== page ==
I never tire of crossing over the Columbia River into Washington. It has everything: a bridge, a river, another state, and another point of view. I hear constant birdsong during my four hour hike at Steigerwald Refuge. My troubles dissapate, and float away with the river.
Washington in February may have been a misguided vacation plan. Sub-freezing temps, every layer of clothing I own, more miles of walking and more sitting in the car than is good for me - I kept hearing Little Feat's Old Folks Boogie: "And you know, that you're over the hill, when your mind makes a promise that your body can't fill."
We went for another glimpse of Sandhill Cranes, but everything was submerged in an opaque fog, and we could have been anywhere.... I listened intently for that bugling call, or the cry of the geese. Apparitions rose from the fog as I peered around, and my ears strained to hear
The vast grassland stretched out into a perfect spring day. An eagle soared, a heron and egret fished. I needed nothing else from the world for just that moment.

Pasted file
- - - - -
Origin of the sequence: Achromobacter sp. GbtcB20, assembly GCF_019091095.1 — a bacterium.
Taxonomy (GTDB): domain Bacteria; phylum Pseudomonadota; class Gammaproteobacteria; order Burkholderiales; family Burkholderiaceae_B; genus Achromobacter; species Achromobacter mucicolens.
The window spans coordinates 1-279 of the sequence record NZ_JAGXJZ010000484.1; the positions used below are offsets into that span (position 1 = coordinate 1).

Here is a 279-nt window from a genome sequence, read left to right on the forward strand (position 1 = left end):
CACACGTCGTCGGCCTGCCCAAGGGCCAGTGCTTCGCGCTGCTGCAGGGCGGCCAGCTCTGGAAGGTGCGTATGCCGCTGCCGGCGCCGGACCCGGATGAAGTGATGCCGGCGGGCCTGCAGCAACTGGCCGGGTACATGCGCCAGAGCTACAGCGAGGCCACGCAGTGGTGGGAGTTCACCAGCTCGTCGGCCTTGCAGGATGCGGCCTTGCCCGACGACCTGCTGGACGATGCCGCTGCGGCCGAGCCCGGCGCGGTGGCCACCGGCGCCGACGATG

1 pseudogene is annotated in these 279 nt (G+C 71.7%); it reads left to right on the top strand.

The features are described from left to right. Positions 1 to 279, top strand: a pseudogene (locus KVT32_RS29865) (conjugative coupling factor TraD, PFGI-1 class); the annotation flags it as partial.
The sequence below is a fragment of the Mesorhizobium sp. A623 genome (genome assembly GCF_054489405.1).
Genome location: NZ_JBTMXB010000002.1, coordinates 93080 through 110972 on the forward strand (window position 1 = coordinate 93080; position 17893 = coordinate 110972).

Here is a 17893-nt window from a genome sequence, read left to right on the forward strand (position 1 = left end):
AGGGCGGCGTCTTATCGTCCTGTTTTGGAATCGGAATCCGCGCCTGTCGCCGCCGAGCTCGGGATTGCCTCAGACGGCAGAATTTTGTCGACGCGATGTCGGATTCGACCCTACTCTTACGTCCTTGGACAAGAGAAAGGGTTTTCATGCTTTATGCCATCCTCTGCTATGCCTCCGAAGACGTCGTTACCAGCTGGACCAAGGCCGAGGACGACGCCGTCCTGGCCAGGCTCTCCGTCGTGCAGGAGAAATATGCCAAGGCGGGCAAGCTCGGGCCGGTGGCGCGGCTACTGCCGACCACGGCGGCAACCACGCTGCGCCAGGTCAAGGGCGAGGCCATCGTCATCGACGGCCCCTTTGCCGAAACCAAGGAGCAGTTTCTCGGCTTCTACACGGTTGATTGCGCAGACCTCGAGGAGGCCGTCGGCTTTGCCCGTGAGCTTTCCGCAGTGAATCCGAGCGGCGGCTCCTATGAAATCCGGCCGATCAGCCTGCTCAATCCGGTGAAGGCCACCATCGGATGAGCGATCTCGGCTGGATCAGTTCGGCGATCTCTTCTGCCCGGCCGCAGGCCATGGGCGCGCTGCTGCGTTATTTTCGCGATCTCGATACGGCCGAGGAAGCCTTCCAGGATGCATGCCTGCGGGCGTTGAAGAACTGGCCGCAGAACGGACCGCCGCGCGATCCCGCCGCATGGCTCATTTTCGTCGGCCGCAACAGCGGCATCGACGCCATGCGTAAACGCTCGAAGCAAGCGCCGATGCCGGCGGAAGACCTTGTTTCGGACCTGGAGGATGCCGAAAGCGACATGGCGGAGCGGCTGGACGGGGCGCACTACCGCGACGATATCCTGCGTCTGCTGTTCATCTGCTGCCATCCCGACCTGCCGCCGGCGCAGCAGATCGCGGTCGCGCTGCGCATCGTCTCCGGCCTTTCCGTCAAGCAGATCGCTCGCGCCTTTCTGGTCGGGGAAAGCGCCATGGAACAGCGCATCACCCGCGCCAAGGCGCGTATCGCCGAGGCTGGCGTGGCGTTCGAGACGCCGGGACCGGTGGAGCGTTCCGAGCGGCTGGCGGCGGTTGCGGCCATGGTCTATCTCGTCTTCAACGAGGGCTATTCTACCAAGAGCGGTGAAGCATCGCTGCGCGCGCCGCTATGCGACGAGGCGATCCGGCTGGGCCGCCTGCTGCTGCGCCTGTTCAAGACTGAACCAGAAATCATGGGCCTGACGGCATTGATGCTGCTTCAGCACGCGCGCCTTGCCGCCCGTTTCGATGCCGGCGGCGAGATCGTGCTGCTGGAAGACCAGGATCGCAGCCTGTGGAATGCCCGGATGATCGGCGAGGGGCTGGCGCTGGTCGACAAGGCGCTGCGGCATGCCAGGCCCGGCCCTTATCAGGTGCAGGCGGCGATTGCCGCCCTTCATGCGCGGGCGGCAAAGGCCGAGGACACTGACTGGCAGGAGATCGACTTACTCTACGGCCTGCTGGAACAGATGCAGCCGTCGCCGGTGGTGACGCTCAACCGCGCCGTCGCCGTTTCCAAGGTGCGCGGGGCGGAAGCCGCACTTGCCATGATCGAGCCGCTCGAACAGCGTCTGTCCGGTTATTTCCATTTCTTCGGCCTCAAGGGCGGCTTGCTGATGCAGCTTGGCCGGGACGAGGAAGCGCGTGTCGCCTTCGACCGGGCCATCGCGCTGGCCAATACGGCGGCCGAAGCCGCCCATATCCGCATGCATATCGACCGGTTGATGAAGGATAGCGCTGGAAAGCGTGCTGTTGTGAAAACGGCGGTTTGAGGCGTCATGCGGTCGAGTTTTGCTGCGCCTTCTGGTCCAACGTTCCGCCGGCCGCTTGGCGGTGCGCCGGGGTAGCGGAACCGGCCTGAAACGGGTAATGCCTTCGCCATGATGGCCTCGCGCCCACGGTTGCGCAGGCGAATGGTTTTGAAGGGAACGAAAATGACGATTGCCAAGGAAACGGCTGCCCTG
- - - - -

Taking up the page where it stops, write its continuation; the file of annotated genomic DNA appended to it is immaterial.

Islands are wonderfully limiting. You're set apart, the surrounding water cutting you off from much of the world, leaving you access only to what's immediately available.
An afternoon hike in Lacamas Park turns into a hike into history, ecology, botany and more. The retired life!
I hiked along the Columbia River on the Washington side for a northern perspective, and new (to me) viewpoint. It always feels good to flip your view in some way. It was in fact quite different than my Oregon hikes along the Columbia Gorge, where the trails take you along steep, dramatic, thickly forested trails … Continue reading Steigerwald Lake, North of the Columbia